The deal was approved 256-29 Thursday by lawmakers from the governing Fidesz party and the far-right Jobbik opposition party. Most left-wing lawmakers voted against it.

Minimal damage from NM nuclear repository fire

CARLSBAD, N.M. (AP) — Crews declared a blaze at an underground nuclear repository in southeastern New Mexico snuffed out and determined that there was minimal damage after a truck hauling salt caught fire and prompted an evacuation.

Two mine rescue teams went into the earth at the Carlsbad-area Waste Isolation Pilot Plant, where the federal government seals away its low-grade nuclear waste, including plutonium-contaminated clothing and tools. The teams determined the fire was no longer burning and reported the air was clear and safe to breathe, a news release and Susan Scott, a spokeswoman who answered an emergency line, said late Wednesday.

All employees were evacuated from the underground site after the fire broke out about 11 a.m. Wednesday, and none of the radioactive waste was affected, plant officials said. Six people were treated for smoke inhalation and released a short while later.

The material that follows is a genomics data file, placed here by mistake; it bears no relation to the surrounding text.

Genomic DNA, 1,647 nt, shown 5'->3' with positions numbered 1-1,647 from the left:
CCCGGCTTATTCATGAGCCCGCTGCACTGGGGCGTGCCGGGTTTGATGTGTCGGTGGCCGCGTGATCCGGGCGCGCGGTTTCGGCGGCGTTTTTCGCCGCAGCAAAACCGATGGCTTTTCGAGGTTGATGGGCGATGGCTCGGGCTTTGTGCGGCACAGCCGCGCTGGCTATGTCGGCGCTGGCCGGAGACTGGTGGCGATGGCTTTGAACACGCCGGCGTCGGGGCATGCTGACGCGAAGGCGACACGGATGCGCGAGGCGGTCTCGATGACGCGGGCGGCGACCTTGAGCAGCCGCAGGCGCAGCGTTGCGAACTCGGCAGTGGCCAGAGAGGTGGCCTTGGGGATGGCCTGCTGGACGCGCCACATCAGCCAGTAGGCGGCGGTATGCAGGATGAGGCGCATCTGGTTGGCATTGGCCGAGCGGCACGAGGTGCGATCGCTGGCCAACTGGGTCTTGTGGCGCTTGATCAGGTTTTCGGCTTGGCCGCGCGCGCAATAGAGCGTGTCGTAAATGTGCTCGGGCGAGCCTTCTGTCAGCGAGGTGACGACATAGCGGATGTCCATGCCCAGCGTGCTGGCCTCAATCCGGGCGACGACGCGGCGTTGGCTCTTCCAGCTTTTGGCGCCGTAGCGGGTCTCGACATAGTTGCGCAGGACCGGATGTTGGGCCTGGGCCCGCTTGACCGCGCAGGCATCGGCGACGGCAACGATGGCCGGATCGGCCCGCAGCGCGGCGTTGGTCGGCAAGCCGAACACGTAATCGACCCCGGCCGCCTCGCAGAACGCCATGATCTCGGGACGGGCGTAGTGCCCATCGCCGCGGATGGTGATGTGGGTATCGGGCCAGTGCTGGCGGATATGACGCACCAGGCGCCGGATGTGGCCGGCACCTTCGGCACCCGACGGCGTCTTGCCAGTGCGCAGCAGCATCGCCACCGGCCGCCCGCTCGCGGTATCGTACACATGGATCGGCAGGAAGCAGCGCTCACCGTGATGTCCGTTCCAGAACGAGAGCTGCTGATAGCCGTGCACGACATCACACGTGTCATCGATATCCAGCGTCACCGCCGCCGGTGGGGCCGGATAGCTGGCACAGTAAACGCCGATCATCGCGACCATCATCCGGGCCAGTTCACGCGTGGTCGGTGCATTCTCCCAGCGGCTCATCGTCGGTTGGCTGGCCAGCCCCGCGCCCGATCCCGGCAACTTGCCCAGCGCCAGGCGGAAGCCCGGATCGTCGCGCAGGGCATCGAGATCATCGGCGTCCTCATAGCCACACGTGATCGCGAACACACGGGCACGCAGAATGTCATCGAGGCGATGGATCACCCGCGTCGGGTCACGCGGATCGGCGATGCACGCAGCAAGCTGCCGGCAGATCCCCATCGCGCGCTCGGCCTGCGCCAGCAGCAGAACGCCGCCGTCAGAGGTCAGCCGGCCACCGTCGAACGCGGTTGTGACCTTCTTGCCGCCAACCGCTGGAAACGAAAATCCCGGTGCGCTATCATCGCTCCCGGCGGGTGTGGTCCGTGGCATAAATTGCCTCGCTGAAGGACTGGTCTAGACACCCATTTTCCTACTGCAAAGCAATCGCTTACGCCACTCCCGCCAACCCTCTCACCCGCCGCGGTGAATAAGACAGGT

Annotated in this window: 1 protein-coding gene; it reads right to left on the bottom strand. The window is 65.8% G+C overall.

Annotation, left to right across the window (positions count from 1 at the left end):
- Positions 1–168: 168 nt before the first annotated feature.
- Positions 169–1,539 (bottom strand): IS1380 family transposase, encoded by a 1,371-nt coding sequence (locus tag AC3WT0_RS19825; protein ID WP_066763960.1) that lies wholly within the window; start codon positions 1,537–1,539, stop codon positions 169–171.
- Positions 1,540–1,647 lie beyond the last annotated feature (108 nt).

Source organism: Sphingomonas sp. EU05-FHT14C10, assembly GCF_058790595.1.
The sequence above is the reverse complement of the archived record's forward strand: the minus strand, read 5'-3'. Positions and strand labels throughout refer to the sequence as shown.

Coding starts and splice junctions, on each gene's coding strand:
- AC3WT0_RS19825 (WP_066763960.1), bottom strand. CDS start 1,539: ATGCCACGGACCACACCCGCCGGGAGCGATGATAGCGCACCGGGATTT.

Iran: US 'wishes won't come true' at nuclear talks

TEHRAN, Iran (AP) — Iran's foreign minister said Wednesday that Washington's "wishes are unlikely to come true" in talks between the Islamic Republic and world powers over its nuclear program, the government's latest apparent attempt to deflect criticism from hard-line skeptics who say that President Hassan Rouhani will give up too much for too little in upcoming negotiations over a final comprehensive deal.

Mohammad Javad Zarif indicated the U.S. wanted Iran to give up major parts of its nuclear program but said such demands won't be carried out.

"America has wishes and those wishes are unlikely to come true and that's why they are negotiating with the Islamic Republic of Iran to achieve a solution based on realities," he told a news conference in Tehran.

DOE official warns nuclear closures could strain climate goals


Energy Department Assistant Secretary for Nuclear Energy Pete Lyons said a recent string of nuclear reactor closures could pose a threat to the administration's greenhouse gas reduction goals by increasing the amount of fossil fuels used to generate power, E&E reports.

NRC to require information trove on Vermont Yankee despite closure plan

The Barre Montpelier Times Argus

The Nuclear Regulatory Commission said it would not exempt Entergy's Vermont Yankee plant, set to be voluntarily shuttered, from safety studies and improvements unless it submits additional information on plant operations, The Barre Montpelier Times Argus reports.

NRC names Pilgrim among nation's worst-performing plants

Cape Cod Times

The Nuclear Regulatory Commission named Entergy's Pilgrim Nuclear Power Station in Plymouth, Mass. as one of the  nine worst-performing plants in the nation based on unplanned shutdowns, opening the door for closer scrutiny at the plant, the Cape Cod Times reports.